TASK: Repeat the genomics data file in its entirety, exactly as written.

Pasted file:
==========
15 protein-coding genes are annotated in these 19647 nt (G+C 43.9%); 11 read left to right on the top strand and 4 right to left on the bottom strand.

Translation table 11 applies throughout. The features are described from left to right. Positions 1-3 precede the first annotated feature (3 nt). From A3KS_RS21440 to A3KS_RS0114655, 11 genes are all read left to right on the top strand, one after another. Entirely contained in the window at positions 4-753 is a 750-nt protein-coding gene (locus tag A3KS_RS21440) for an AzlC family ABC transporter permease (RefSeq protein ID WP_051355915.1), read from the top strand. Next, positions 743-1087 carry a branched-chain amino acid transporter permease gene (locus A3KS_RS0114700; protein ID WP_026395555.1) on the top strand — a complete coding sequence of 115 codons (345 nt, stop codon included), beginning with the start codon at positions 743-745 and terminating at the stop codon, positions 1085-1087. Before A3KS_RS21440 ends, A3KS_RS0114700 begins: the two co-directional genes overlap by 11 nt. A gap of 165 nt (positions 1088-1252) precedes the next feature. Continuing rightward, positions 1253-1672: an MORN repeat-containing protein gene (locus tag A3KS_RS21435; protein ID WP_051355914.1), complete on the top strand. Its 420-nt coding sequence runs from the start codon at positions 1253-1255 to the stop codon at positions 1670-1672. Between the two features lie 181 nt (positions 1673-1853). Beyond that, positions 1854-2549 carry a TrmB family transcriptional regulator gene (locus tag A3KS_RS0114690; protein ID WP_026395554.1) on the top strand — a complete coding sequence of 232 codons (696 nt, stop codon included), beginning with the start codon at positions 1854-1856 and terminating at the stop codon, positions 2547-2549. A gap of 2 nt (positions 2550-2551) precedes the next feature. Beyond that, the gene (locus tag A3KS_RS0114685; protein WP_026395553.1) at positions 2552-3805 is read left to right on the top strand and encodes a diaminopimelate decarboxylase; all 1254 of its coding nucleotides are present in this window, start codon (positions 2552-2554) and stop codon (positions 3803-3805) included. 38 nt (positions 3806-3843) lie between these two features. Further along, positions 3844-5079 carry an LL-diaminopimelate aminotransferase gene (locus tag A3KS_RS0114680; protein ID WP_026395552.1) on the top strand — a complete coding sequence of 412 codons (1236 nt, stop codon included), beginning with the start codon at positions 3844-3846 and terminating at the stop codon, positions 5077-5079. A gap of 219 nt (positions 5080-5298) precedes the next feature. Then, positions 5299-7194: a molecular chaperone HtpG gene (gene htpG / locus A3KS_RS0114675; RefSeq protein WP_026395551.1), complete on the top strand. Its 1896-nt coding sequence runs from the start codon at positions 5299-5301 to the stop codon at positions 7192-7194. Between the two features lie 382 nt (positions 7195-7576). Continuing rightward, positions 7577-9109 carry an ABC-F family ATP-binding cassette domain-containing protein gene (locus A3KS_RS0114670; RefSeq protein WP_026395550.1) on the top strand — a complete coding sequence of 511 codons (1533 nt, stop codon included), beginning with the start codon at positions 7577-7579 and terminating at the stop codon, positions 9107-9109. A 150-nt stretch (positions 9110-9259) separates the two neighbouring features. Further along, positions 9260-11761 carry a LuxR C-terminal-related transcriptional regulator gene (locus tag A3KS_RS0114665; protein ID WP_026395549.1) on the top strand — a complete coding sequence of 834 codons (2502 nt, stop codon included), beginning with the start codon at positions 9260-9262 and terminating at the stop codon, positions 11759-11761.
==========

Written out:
15 protein-coding genes are annotated in these 19647 nt (G+C 43.9%); 11 read left to right on the top strand and 4 right to left on the bottom strand.

Translation table 11 applies throughout. The features are described from left to right. Positions 1-3 precede the first annotated feature (3 nt). From A3KS_RS21440 to A3KS_RS0114655, 11 genes are all read left to right on the top strand, one after another. Entirely contained in the window at positions 4-753 is a 750-nt protein-coding gene (locus tag A3KS_RS21440) for an AzlC family ABC transporter permease (RefSeq protein ID WP_051355915.1), read from the top strand. Next, positions 743-1087 carry a branched-chain amino acid transporter permease gene (locus A3KS_RS0114700; protein ID WP_026395555.1) on the top strand — a complete coding sequence of 115 codons (345 nt, stop codon included), beginning with the start codon at positions 743-745 and terminating at the stop codon, positions 1085-1087. Before A3KS_RS21440 ends, A3KS_RS0114700 begins: the two co-directional genes overlap by 11 nt. A gap of 165 nt (positions 1088-1252) precedes the next feature. Continuing rightward, positions 1253-1672: an MORN repeat-containing protein gene (locus tag A3KS_RS21435; protein ID WP_051355914.1), complete on the top strand. Its 420-nt coding sequence runs from the start codon at positions 1253-1255 to the stop codon at positions 1670-1672. Between the two features lie 181 nt (positions 1673-1853). Beyond that, positions 1854-2549 carry a TrmB family transcriptional regulator gene (locus tag A3KS_RS0114690; protein ID WP_026395554.1) on the top strand — a complete coding sequence of 232 codons (696 nt, stop codon included), beginning with the start codon at positions 1854-1856 and terminating at the stop codon, positions 2547-2549. A gap of 2 nt (positions 2550-2551) precedes the next feature. Beyond that, the gene (locus tag A3KS_RS0114685; protein WP_026395553.1) at positions 2552-3805 is read left to right on the top strand and encodes a diaminopimelate decarboxylase; all 1254 of its coding nucleotides are present in this window, start codon (positions 2552-2554) and stop codon (positions 3803-3805) included. 38 nt (positions 3806-3843) lie between these two features. Further along, positions 3844-5079 carry an LL-diaminopimelate aminotransferase gene (locus tag A3KS_RS0114680; protein ID WP_026395552.1) on the top strand — a complete coding sequence of 412 codons (1236 nt, stop codon included), beginning with the start codon at positions 3844-3846 and terminating at the stop codon, positions 5077-5079. A gap of 219 nt (positions 5080-5298) precedes the next feature. Then, positions 5299-7194: a molecular chaperone HtpG gene (gene htpG / locus A3KS_RS0114675; RefSeq protein WP_026395551.1), complete on the top strand. Its 1896-nt coding sequence runs from the start codon at positions 5299-5301 to the stop codon at positions 7192-7194. Between the two features lie 382 nt (positions 7195-7576). Continuing rightward, positions 7577-9109 carry an ABC-F family ATP-binding cassette domain-containing protein gene (locus A3KS_RS0114670; RefSeq protein WP_026395550.1) on the top strand — a complete coding sequence of 511 codons (1533 nt, stop codon included), beginning with the start codon at positions 7577-7579 and terminating at the stop codon, positions 9107-9109. A 150-nt stretch (positions 9110-9259) separates the two neighbouring features. Further along, positions 9260-11761 carry a LuxR C-terminal-related transcriptional regulator gene (locus tag A3KS_RS0114665; protein ID WP_026395549.1) on the top strand — a complete coding sequence of 834 codons (2502 nt, stop codon included), beginning with the start codon at positions 9260-9262 and terminating at the stop codon, positions 11759-11761.